H. Willard Reninger

English Faculty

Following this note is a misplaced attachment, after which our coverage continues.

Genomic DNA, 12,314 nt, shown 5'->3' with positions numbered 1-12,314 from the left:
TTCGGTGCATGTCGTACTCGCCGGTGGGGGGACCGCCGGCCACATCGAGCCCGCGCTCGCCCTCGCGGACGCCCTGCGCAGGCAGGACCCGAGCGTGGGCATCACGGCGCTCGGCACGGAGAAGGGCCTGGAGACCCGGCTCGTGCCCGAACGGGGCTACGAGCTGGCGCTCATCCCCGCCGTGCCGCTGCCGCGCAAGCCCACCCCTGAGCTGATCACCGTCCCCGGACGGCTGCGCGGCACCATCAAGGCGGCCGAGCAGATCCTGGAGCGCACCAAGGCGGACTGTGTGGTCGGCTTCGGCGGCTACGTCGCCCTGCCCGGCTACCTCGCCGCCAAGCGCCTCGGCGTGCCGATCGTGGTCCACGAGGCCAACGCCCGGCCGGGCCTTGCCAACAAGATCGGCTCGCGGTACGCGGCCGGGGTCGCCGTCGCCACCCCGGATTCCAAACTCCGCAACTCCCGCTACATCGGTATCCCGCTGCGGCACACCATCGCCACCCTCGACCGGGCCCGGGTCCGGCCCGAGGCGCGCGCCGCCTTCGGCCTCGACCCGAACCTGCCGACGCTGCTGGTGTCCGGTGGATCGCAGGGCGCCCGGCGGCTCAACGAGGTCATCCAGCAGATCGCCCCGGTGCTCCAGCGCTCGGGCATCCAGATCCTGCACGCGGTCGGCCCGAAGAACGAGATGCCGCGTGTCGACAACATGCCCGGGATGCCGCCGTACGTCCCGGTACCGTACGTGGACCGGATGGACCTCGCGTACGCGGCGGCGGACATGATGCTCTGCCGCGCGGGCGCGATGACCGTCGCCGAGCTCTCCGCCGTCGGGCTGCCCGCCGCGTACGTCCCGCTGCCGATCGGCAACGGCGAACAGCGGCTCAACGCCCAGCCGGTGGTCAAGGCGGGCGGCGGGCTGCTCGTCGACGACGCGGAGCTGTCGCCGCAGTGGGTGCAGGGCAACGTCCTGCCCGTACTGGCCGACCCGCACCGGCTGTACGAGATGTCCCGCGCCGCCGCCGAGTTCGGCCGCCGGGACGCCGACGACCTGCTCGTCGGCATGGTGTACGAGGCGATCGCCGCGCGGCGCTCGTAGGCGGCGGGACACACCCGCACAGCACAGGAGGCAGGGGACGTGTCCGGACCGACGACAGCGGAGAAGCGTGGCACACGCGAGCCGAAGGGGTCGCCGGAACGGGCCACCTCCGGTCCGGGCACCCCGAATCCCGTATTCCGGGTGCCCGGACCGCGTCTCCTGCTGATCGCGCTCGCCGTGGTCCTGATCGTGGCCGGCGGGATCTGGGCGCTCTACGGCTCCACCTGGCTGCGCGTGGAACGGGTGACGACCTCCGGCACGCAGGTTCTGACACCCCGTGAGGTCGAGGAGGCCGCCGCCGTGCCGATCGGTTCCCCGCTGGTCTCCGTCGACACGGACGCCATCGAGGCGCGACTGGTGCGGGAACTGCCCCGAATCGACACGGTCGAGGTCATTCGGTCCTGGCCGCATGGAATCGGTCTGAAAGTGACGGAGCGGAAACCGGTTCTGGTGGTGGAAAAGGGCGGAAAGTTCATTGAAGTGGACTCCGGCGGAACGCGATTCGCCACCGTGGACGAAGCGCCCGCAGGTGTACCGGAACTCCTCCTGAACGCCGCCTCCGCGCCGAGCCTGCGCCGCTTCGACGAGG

Harry Willard Reninger was born March 20, 1900, in Youngstown, Ohio. He received all of his academic degrees from the University of Michigan: his B. A. in 1924, his M. A. in 1927, and his Ph. D. in 1938. Professor Reninger started his teaching career as a high school teacher in Detroit but soon moved on to college level teaching. He taught at the Michigan State Normal College as well as the University of Michigan before coming to the Iowa State Teachers College in 1939 as an associate professor of English. Professor Reninger was promoted to Head of the English Department in 1940. In 1943 he took a leave of absence in order to join the US Navy. He was commissioned a Lieutenant Senior Grade and sent to Missouri to teach in the V-12 program. Professor Reninger was an important member of the college administration. Along with Professor William C. Lang and other faculty members, he helped to develop the new Humanities program for the college. In addition, he sat on the committee that suggested changing the name of the Iowa State Teachers College to State College of Iowa. In 1961 Professor Reninger was named a Fulbright Scholar and went to India for a year to teach American Literature at the University of Gorakhpur and Lucknow University. Perhaps Professor Reninger's most famous student was Mona Van Duyn, who was appointed US Poet Laureate and won a Pulitzer Prize for her poetry. He is also remembered for bringing James Hearst, one of Iowa's finest poets, to the college faculty. Professor Reninger retired in 1968 but came back to the University in 1970 to serve as Acting Vice President. He served in that position for one year. Professor Reninger was a scholar as well as a teacher and administrator. He published articles in journals such as American Literature and American Schoolmaster. Professor Reninger also co-authored several publications including an American literature textbook designed specifically for Indian students; Interpreting Literature (1960), a textbook that went through a number of editions; and "A Psychological Approach to Literary Criticism" (1933). Professor Reninger was active in several organizations. He was a member of the Modern Language Association of America, the National Council of Teachers of English, and the American Association of University Professors. He was a member of the Iowa College Conference on English and served as its President from 1946-1948 and its Vice President from 1941-1942. H. W. Reninger died December 13, 1988. He was survived by his wife Bette, son John, and daughter Katherine.